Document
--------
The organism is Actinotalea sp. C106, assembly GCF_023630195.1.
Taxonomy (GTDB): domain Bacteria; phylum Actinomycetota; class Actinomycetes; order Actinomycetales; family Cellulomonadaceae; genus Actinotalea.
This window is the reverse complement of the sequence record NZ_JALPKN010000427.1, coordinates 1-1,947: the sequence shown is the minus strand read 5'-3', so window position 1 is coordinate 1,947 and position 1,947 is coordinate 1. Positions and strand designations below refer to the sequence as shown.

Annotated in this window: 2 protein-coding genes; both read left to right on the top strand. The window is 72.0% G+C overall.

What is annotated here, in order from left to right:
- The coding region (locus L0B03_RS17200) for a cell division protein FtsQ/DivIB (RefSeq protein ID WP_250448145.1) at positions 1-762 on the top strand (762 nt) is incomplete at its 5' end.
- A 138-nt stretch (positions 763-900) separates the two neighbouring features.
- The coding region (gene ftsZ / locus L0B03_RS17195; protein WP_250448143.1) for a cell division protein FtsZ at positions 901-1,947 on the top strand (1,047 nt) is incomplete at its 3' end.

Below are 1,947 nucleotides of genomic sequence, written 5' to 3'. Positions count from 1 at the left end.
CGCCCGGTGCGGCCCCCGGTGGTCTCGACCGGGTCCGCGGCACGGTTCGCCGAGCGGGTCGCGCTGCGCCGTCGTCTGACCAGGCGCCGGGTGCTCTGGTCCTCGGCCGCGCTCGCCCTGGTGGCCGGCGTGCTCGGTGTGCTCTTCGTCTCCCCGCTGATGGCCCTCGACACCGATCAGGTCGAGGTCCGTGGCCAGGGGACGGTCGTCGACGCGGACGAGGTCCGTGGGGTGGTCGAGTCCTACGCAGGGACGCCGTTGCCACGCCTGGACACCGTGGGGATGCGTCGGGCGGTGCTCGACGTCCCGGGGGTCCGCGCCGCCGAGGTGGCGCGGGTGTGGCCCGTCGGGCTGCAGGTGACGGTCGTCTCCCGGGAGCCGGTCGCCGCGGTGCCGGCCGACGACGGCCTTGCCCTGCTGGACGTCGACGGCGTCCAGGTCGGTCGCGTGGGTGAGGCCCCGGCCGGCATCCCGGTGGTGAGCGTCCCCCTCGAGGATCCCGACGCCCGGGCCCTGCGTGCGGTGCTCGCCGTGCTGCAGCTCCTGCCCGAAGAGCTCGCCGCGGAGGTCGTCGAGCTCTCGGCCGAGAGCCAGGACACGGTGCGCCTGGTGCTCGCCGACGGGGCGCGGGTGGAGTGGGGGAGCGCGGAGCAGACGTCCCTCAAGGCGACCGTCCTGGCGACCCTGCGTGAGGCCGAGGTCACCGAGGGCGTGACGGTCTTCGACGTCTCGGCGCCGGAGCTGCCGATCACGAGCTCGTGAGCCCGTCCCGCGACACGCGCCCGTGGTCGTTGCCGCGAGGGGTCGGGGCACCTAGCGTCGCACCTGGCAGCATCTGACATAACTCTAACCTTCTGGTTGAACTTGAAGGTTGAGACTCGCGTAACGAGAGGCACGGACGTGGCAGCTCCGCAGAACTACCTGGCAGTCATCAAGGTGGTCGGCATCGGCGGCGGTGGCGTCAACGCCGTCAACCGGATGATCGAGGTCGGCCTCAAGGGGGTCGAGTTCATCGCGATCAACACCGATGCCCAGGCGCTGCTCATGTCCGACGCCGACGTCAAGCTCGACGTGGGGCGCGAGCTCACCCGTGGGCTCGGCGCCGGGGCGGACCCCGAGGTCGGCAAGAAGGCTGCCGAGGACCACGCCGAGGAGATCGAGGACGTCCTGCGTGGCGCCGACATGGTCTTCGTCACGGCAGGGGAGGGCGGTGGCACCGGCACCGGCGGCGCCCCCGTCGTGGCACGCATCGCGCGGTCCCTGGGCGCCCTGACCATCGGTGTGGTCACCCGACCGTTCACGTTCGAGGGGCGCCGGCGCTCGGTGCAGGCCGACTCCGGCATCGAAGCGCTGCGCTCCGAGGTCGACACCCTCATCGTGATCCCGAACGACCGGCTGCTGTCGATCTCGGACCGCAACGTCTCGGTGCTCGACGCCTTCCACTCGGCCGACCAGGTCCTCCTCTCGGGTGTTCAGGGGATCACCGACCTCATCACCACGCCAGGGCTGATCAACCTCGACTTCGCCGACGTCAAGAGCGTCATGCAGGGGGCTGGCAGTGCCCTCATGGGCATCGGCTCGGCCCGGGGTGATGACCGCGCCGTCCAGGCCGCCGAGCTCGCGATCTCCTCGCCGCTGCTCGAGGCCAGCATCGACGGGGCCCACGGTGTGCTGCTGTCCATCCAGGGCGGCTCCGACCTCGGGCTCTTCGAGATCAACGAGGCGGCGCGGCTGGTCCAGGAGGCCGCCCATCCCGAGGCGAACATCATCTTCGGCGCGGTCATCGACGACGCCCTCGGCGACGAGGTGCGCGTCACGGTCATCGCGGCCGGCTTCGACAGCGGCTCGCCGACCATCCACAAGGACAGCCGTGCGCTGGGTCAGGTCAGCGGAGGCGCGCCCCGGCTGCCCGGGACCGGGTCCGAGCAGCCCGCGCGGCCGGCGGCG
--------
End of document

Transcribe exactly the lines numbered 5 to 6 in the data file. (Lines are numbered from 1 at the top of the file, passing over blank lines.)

What is annotated here, in order from left to right:
- The coding region (locus L0B03_RS17200) for a cell division protein FtsQ/DivIB (RefSeq protein ID WP_250448145.1) at positions 1-762 on the top strand (762 nt) is incomplete at its 5' end.